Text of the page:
One of EPF’s UK members, Transport Focus, speaks to tens of thousands of passengers each year as part of large-scale ‘tracker’ surveys and smaller bespoke insight reports.  The organisation, which is publicly funded, is the independent watchdog representing the interests of Britain’s rail passengers (excluding Northern Ireland), of bus and tram passengers in England (outside London) and passengers on scheduled domestic coach services in England. Transport Focus also represents users of England’s major roads. It has drawn on that insight to publish a precise view of what rail passengers want. A high-level summary, with links to original research for those wanting greater detail, can be freely accessed here.

The research identifies the importance for passengers and potential passengers of an affordable, punctual, reliable, frequent service on which you can get a seat or, at the very least, stand in comfort.  Recent research shows that the pandemic has not changed these core priorities.  Punctuality is still the biggest driver of overall satisfaction, but there is an added emphasis on personal safety and cleanliness. There is also a much more heightened awareness of personal space (or lack of) on board trains.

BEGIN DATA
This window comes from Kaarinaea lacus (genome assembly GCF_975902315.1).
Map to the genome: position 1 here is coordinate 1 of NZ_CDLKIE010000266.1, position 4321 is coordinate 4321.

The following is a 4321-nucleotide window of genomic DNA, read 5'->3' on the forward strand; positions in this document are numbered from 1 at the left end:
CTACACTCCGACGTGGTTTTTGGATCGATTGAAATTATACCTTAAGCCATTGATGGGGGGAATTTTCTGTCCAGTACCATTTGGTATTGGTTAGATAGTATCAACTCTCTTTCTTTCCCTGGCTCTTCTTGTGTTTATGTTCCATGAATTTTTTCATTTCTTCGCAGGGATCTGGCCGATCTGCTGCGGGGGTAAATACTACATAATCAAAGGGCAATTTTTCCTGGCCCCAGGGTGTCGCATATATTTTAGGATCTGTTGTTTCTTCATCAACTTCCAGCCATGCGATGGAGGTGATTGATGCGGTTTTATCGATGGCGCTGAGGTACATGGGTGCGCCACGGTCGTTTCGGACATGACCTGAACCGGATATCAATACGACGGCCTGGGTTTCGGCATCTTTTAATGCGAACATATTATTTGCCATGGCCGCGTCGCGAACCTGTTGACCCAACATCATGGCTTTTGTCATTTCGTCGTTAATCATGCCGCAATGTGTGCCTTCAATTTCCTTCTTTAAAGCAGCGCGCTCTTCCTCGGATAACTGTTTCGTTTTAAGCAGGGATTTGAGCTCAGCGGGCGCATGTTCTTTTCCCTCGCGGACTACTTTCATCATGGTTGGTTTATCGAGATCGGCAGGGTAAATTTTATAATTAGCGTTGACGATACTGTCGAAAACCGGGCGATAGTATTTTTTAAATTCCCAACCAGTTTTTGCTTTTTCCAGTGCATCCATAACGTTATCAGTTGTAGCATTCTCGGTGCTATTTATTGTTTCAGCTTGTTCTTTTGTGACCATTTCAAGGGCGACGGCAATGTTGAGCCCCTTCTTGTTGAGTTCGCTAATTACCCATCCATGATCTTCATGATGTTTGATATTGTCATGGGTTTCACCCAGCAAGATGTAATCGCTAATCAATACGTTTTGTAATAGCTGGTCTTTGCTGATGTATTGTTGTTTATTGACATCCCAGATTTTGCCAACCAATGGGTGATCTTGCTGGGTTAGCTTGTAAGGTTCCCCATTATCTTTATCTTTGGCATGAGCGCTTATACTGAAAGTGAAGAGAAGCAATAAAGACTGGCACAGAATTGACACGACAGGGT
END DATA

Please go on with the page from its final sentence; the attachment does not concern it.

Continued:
The research also covered non-users.  It found that two main factors drive modal choice: cost of the journey and convenience. Cost is invariably a comparison between rail fares and the cost of petrol and parking. Convenience can take many forms: for some it is the overall door-to-door journey time that matters, for others it’s comfort, the potential to work/relax while travelling or the ability to travel when they want.

The summary was prepared as input into the planning of the new state-owned public body that will oversee most rail transport in Great Britain from 2023. This will replace the present national rail infrastructure manager, Network Rail, and control the contracting of passenger train services to railway undertakings, the setting of fares and timetables, and the collection of fare revenue in most of England. (There are different arrangements for Scotland and Wales).

Although the research is concerned with the situation in Great Britain, readers may find that it reflects similar priorities elsewhere in Europe.

Christopher Irwin